Pinot noir fanciers venture further afield
As Burgundy becomes increasingly expensive, the pinot noir lover may do well to explore other regions. You don't have to leave France to do so. That country's increasingly well-known "secret" is the pinot noir of Alsace.
A recently tried Bollenberg 2008, AOC Alsace, Domaine Valentin Zusslin (HK$250 ; Sino Vantage, tel: 2581 9101) at Fook Lam Moon was silky smooth, a little spicy with berry flavours and a great match for the restaurant's stir-fried beef cubes with XO sauce.
In Australia, wine writer James Halliday has the concept of the "Melbourne dress circle" - a ring of smart wineries around the city that the iconic critic says produces some of the country's best pinot noir. Halliday was recently in Hong Kong to promote Heritage Reserve Bin premium wines from Hardy's, better known for its reliable supermarket wines.
The Eileen Hardy pinot noir 2010 hardly fits in that category. Only 1,200 bottles were made in 2010, although in other years double this amount may be produced. Eileen Hardy wines are a step up from even the Heritage Reserve Bin range, and have been available since 1973 (HK$998 from Watson's Wine Stores and department stores).
But the country most actively pushing the Hong Kong market recently is New Zealand. That is not surprising, as figures from the promotion body New Zealand Wine show exports to the city in August dropping by eight per cent.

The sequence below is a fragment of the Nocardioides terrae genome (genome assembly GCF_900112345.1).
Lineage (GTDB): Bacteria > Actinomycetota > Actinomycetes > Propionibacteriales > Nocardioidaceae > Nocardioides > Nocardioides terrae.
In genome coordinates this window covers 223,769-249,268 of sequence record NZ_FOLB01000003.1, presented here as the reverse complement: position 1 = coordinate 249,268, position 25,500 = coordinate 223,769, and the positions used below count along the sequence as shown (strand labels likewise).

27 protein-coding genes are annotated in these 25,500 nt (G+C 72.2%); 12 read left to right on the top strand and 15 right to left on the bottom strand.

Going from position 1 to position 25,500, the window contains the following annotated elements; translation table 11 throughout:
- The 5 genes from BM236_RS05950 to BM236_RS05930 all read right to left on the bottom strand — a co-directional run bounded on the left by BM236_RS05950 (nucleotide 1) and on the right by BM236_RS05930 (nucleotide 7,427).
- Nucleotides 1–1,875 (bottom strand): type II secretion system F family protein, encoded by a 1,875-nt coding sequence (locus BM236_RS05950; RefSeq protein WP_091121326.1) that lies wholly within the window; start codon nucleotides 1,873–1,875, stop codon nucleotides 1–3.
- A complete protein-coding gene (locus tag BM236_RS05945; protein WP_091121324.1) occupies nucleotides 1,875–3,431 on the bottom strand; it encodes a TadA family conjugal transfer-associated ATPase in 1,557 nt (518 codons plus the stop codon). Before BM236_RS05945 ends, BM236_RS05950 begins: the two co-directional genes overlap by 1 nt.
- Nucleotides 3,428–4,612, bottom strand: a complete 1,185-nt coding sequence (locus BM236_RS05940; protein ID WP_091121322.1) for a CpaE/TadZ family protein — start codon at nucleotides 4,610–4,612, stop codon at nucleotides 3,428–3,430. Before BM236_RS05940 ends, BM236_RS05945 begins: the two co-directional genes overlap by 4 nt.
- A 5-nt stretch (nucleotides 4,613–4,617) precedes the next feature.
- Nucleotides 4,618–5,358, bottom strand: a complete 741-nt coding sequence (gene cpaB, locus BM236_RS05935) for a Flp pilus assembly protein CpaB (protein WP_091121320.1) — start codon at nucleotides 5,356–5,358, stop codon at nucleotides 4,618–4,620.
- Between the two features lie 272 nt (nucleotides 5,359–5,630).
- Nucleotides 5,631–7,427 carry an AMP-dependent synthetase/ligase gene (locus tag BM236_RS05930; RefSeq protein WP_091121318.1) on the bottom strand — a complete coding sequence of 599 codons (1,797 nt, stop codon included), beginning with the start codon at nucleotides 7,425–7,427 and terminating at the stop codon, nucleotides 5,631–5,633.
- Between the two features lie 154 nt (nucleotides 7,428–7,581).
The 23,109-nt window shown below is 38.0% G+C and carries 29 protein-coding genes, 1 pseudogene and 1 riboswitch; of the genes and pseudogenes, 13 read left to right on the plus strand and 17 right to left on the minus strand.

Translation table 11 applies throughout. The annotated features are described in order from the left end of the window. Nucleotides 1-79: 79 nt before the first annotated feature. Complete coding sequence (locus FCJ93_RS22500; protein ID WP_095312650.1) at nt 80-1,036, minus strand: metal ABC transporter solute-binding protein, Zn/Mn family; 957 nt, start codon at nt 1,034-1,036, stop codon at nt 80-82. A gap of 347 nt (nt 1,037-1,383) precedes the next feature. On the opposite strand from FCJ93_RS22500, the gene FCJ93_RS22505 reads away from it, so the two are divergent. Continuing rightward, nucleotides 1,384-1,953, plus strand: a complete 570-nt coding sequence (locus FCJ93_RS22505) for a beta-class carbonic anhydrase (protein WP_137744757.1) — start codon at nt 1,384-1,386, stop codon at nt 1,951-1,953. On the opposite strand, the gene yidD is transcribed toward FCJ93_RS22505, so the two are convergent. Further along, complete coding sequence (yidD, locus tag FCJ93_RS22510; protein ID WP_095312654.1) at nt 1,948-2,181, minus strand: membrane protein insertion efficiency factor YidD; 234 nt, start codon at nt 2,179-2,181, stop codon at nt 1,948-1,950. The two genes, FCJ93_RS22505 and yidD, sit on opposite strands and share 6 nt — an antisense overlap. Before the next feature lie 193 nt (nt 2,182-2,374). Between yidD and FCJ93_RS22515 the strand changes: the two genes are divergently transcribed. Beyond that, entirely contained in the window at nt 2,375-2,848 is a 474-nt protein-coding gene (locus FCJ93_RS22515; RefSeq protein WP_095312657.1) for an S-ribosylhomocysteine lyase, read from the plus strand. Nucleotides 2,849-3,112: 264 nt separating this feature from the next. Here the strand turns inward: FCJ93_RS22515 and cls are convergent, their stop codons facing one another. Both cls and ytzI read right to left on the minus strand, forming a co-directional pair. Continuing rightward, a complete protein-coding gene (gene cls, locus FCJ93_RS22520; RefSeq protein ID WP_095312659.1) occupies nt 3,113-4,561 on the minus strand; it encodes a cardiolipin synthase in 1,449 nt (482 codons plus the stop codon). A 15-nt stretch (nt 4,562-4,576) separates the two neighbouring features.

Sauvignon blanc made up almost 85 per cent of the exports, a number that hides New Zealand winemakers' experimentation with a great many varieties, including gewürztraminer, riesling, pinot gris and, of course, pinot noir.
Katrina Sutherland from Kim Crawford vinifies sauvignon blanc, chardonnay, merlot, pinot gris and riesling, as well as pinot noir. Sutherland, who fell in love with Russia and obtained a degree in the language before studying oenology, uses fruit from Marlborough for the 2012 vintage.
She says she doesn't like "too much complicated winemaking, I just want the fruit to shine" (the New Zealand pinot noir 2012 is available from ASC Fine Wines at HK$179 a bottle; tel: 3923 6700).
There may have been pinot noir production in the Central Otago region of South Island as far back as the late 19th century. When the founders of the new Black Quail winery researched the region's history, they found that a certain Jean Feraud had planted vines and sold a wine labelled "Burgundy" but it's impossible to verify that this was made with the grape.
Black Quail has been in existence since 2000 on land between Felton Road and Mount Difficulty, originally dug out by prospectors from England, Croatia and Dalmatia in the gold rush of the 1860s. The winery is promoting its 2009 - Hong Kong has an allocation of 44 cases, so you may have to be quick to buy this rather smart wine which has a lasting fruit and a surprising amount of spice (HK$330 from Amorosso Fine Wine, tel: 3590 5348).
Bob Campbell, a Master of Wine from New Zealand, says that Croats were significant in the early history of the wine industry, as perfume gum diggers who went on to plant vines. More importantly for Campbell has been the change from producing large quantities of fortified wine to producing small amounts of award-winning wines. Older vines mean added complexity.
Campbell's tips for pinot noir include the Greystone winery, which produces wines under its own name as well as Muddy Water.
At Quartz Reef in Central Otago, vines were planted in 1998. The Quartz Reef pinot noir 2012 is redolent of lavender and earthy. It's equally fruity (available from Watson's Wine Cellars at HK$248 a bottle).